Published: 17:48, 02 July 2018
| Updated: 11:04, 03 July 2018
A baby was found to have several non-accidental injuries after he died from pneumonia and sepsis at just three weeks old, a court heard.
Bailey Smyth-Osborne had a fracture to his leg and bruising to his head and penis.
The head injuries were consistent with “more than one blunt impact” and the break to his left tibia by a twisting or yanking motion, Maidstone Crown Court was told.
The bruising to the penis raised the possibility of pinching “or impact of some kind”.
Bailey’s parents Marina Smyth, 21, and Michael Osborne, 22, deny causing or allowing physical harm to a child at their Tonbridge home between November 16 and December 6 in 2016.
Prosecutor Jennifer Knight told the jury of seven women and five men: “It is the Crown’s case that one of these two defendants is responsible for Bailey’s injuries and that the other, although not the actual perpetrator of those injuries, allowed them to occur by failing to take reasonable steps to protect Bailey from a risk of injury which should have been foreseen.”
The couple met as teenagers and began a relationship in 2015. They later moved into a flat in Walters Farm Road.
Bailey was born on November 16, 2016 at Pembury Hospital and Smyth was discharged the same day.
When he was nearly two weeks old on November 29, a visiting midwife suspected he had oral thrush and suggested he be taken to the doctor. Drops were prescribed.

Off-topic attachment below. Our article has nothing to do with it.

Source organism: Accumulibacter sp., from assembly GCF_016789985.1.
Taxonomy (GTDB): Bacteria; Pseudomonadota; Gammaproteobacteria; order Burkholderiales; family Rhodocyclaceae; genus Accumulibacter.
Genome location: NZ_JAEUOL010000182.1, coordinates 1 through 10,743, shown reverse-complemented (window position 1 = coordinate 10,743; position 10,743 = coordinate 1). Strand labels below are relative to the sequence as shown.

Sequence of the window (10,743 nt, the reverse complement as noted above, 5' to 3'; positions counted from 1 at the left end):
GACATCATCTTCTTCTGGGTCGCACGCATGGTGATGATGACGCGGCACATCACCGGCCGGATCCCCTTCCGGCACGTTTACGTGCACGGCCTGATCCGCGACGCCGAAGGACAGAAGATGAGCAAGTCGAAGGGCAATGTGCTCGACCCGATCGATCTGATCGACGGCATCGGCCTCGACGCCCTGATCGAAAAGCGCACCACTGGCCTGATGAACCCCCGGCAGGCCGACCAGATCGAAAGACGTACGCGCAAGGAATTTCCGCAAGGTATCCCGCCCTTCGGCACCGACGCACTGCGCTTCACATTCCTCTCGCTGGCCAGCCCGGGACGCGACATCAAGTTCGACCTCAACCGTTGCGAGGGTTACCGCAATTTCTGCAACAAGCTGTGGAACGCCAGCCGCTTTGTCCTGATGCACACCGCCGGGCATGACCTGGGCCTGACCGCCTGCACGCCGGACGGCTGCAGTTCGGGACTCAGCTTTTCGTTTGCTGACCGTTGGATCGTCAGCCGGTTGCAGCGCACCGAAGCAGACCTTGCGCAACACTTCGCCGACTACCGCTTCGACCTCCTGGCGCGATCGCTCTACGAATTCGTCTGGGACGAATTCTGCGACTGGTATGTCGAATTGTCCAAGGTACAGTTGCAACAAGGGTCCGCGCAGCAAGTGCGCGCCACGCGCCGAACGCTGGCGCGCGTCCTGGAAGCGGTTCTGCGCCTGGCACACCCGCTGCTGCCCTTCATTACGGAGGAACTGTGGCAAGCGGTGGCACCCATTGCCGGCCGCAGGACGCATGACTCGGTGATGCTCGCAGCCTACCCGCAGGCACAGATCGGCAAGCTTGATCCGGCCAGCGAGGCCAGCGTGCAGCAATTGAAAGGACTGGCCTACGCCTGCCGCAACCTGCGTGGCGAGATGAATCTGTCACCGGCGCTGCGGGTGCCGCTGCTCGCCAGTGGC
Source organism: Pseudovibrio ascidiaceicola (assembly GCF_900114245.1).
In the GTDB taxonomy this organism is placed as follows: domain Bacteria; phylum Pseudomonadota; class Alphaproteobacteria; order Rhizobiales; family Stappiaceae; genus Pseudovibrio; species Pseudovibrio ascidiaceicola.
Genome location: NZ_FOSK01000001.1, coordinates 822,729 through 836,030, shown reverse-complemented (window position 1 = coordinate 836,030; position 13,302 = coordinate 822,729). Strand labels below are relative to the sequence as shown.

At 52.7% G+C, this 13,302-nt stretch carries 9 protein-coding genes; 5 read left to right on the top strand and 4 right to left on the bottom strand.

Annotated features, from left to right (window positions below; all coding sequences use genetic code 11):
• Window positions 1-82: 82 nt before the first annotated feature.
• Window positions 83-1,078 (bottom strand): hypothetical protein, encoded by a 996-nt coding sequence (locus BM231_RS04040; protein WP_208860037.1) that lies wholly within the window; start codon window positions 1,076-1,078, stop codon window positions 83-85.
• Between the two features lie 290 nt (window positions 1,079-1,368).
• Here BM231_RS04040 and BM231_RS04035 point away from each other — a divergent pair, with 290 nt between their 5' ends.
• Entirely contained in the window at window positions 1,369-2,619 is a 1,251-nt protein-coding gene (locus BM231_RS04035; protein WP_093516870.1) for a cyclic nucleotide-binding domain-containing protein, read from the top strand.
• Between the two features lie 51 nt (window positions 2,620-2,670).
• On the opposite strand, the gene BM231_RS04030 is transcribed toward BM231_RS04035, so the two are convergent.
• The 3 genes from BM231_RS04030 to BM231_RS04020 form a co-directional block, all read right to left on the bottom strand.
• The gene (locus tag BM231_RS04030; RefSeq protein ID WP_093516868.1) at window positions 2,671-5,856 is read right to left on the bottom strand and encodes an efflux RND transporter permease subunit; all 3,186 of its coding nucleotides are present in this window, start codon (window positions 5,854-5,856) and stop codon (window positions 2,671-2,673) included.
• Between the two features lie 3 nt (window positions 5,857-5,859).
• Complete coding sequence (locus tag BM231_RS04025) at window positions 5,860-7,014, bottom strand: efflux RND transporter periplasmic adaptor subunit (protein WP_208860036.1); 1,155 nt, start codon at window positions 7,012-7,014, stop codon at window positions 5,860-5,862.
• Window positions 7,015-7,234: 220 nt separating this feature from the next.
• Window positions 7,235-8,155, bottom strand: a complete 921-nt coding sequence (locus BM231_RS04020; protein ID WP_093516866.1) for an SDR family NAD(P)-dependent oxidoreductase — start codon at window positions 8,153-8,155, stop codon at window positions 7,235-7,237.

The couple took him back on December 2 and told the doctor the drops made him cough. A gel was then prescribed.
The following day they went to a family party where several people held Bailey.
At about 1am on December 5, a neighbour heard a baby’s high pitched crying lasting 20-25 minutes.
Miss Knight said at about 10am Smyth phoned her mother Wendy and cried as she told her Bailey was not breathing.
Forty-five minutes later at 10.45am, Smyth called 999 and told ambulance control Bailey was not breathing.
Andrew Strand, a fireman who is also an emergency care responder, arrived at the flat four minutes later and saw that Osborne was performing chest compressions under instructions from ambulance control.
Mr Strand could see Bailey was unconscious, not breathing, grey and felt fairly stiff. His arms were cool, although his torso had warmth.
Mr Strand started CPR. He felt immediately Bailey’s chest was stiff and would not compress to the required depth.
He was unable to insert an airway into the baby’s mouth as his jaw was stiff and rigor mortis had set in. Despite continued CPR, there was no response.
Paramedics arrived shortly after 11am and found the degree of rigor mortis indicated Bailey had been dead for some time. He was taken to Pembury Hospital.
The couple told police they had woken at 10am and found that Bailey was stiff and called an ambulance.
Consultant paediatrician Dr Uday Kumar examined Bailey and could immediately see a number of injuries – a 5cm line of bruising on the right side of the head, 3cm above the ear and brown or blue bruising about 1cm in diameter near the base of the penis.